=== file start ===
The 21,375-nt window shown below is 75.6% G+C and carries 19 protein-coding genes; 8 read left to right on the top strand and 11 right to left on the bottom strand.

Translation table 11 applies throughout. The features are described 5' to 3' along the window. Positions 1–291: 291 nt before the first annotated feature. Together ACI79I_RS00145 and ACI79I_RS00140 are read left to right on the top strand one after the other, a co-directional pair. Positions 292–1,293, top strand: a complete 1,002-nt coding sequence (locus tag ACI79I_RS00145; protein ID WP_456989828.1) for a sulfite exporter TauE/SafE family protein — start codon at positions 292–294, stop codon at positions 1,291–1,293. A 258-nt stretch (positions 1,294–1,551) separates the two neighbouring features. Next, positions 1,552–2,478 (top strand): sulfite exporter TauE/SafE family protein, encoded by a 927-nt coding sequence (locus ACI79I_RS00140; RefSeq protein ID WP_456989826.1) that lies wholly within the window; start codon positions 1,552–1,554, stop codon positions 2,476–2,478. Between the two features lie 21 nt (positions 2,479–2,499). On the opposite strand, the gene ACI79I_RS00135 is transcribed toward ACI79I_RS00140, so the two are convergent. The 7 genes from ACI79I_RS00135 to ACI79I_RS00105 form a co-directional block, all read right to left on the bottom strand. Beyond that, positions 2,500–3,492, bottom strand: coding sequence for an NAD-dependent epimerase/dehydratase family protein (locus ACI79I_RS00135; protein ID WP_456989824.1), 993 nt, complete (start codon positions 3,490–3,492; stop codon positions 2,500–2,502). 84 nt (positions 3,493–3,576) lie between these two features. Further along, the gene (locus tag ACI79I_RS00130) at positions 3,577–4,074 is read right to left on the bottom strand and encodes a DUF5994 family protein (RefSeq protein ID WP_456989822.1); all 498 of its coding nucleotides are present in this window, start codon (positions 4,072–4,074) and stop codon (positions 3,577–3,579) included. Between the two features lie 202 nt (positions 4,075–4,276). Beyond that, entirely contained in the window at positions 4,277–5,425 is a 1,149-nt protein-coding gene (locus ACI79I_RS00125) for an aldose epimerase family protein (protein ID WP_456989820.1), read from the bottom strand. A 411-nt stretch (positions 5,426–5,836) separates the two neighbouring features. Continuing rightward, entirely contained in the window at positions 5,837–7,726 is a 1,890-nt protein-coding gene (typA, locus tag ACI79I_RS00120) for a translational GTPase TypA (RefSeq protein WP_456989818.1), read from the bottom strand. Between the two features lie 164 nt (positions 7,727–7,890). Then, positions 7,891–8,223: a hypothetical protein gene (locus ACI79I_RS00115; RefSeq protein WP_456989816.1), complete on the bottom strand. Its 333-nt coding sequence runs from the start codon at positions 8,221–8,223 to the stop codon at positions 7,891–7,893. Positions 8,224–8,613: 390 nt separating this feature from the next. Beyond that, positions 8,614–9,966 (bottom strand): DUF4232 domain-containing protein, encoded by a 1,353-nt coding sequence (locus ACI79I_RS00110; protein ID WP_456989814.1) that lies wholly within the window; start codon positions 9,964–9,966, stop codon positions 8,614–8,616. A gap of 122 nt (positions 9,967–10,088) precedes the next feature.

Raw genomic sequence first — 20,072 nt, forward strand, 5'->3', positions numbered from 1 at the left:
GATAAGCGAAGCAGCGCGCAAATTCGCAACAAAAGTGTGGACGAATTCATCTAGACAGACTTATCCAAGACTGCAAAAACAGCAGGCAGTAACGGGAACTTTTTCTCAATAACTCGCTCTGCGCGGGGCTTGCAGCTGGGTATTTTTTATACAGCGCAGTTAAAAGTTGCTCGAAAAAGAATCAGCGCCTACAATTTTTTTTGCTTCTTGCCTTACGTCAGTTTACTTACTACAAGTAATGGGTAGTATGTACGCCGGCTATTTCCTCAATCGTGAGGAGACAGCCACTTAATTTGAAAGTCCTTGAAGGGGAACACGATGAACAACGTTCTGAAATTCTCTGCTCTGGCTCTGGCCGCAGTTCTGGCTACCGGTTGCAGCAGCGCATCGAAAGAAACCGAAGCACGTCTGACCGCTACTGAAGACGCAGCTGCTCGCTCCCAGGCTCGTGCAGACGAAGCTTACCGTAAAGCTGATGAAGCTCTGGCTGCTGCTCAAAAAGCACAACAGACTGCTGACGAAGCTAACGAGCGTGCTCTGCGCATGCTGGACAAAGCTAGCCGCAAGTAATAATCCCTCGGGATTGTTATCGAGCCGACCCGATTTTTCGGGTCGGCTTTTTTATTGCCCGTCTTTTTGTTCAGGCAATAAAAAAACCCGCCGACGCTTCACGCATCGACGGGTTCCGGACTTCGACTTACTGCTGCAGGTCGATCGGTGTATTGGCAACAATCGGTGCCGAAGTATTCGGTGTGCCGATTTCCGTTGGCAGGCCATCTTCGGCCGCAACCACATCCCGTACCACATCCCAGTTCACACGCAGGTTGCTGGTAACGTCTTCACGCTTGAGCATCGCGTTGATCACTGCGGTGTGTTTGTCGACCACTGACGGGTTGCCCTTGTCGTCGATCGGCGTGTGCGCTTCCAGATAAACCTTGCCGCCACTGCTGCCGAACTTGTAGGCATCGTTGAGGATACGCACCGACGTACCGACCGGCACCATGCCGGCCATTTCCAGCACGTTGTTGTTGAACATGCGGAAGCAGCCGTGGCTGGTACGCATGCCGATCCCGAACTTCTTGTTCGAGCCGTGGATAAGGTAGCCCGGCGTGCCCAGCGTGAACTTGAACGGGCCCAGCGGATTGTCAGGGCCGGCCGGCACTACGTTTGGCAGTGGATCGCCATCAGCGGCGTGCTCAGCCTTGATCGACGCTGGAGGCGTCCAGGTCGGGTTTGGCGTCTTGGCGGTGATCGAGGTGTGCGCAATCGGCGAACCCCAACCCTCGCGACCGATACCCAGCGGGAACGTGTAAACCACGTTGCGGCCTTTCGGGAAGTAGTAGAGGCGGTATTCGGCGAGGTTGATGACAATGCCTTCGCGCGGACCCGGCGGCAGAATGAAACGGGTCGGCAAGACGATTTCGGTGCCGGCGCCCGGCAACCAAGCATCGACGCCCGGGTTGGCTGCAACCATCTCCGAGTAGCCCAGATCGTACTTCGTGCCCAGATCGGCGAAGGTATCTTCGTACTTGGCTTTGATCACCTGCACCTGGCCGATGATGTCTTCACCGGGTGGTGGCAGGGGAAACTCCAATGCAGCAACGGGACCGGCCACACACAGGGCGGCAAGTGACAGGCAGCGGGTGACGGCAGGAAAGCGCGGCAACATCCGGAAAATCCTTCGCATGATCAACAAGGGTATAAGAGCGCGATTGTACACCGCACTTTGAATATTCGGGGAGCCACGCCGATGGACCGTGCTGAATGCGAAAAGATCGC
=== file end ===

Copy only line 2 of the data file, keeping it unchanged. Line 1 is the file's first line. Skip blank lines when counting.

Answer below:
Translation table 11 applies throughout. The features are described 5' to 3' along the window. Positions 1–291: 291 nt before the first annotated feature. Together ACI79I_RS00145 and ACI79I_RS00140 are read left to right on the top strand one after the other, a co-directional pair. Positions 292–1,293, top strand: a complete 1,002-nt coding sequence (locus tag ACI79I_RS00145; protein ID WP_456989828.1) for a sulfite exporter TauE/SafE family protein — start codon at positions 292–294, stop codon at positions 1,291–1,293. A 258-nt stretch (positions 1,294–1,551) separates the two neighbouring features. Next, positions 1,552–2,478 (top strand): sulfite exporter TauE/SafE family protein, encoded by a 927-nt coding sequence (locus ACI79I_RS00140; RefSeq protein ID WP_456989826.1) that lies wholly within the window; start codon positions 1,552–1,554, stop codon positions 2,476–2,478. Between the two features lie 21 nt (positions 2,479–2,499). On the opposite strand, the gene ACI79I_RS00135 is transcribed toward ACI79I_RS00140, so the two are convergent. The 7 genes from ACI79I_RS00135 to ACI79I_RS00105 form a co-directional block, all read right to left on the bottom strand. Beyond that, positions 2,500–3,492, bottom strand: coding sequence for an NAD-dependent epimerase/dehydratase family protein (locus ACI79I_RS00135; protein ID WP_456989824.1), 993 nt, complete (start codon positions 3,490–3,492; stop codon positions 2,500–2,502). 84 nt (positions 3,493–3,576) lie between these two features. Further along, the gene (locus tag ACI79I_RS00130) at positions 3,577–4,074 is read right to left on the bottom strand and encodes a DUF5994 family protein (RefSeq protein ID WP_456989822.1); all 498 of its coding nucleotides are present in this window, start codon (positions 4,072–4,074) and stop codon (positions 3,577–3,579) included. Between the two features lie 202 nt (positions 4,075–4,276). Beyond that, entirely contained in the window at positions 4,277–5,425 is a 1,149-nt protein-coding gene (locus ACI79I_RS00125) for an aldose epimerase family protein (protein ID WP_456989820.1), read from the bottom strand. A 411-nt stretch (positions 5,426–5,836) separates the two neighbouring features. Continuing rightward, entirely contained in the window at positions 5,837–7,726 is a 1,890-nt protein-coding gene (typA, locus tag ACI79I_RS00120) for a translational GTPase TypA (RefSeq protein WP_456989818.1), read from the bottom strand. Between the two features lie 164 nt (positions 7,727–7,890). Then, positions 7,891–8,223: a hypothetical protein gene (locus ACI79I_RS00115; RefSeq protein WP_456989816.1), complete on the bottom strand. Its 333-nt coding sequence runs from the start codon at positions 8,221–8,223 to the stop codon at positions 7,891–7,893. Positions 8,224–8,613: 390 nt separating this feature from the next. Beyond that, positions 8,614–9,966 (bottom strand): DUF4232 domain-containing protein, encoded by a 1,353-nt coding sequence (locus ACI79I_RS00110; protein ID WP_456989814.1) that lies wholly within the window; start codon positions 9,964–9,966, stop codon positions 8,614–8,616. A gap of 122 nt (positions 9,967–10,088) precedes the next feature.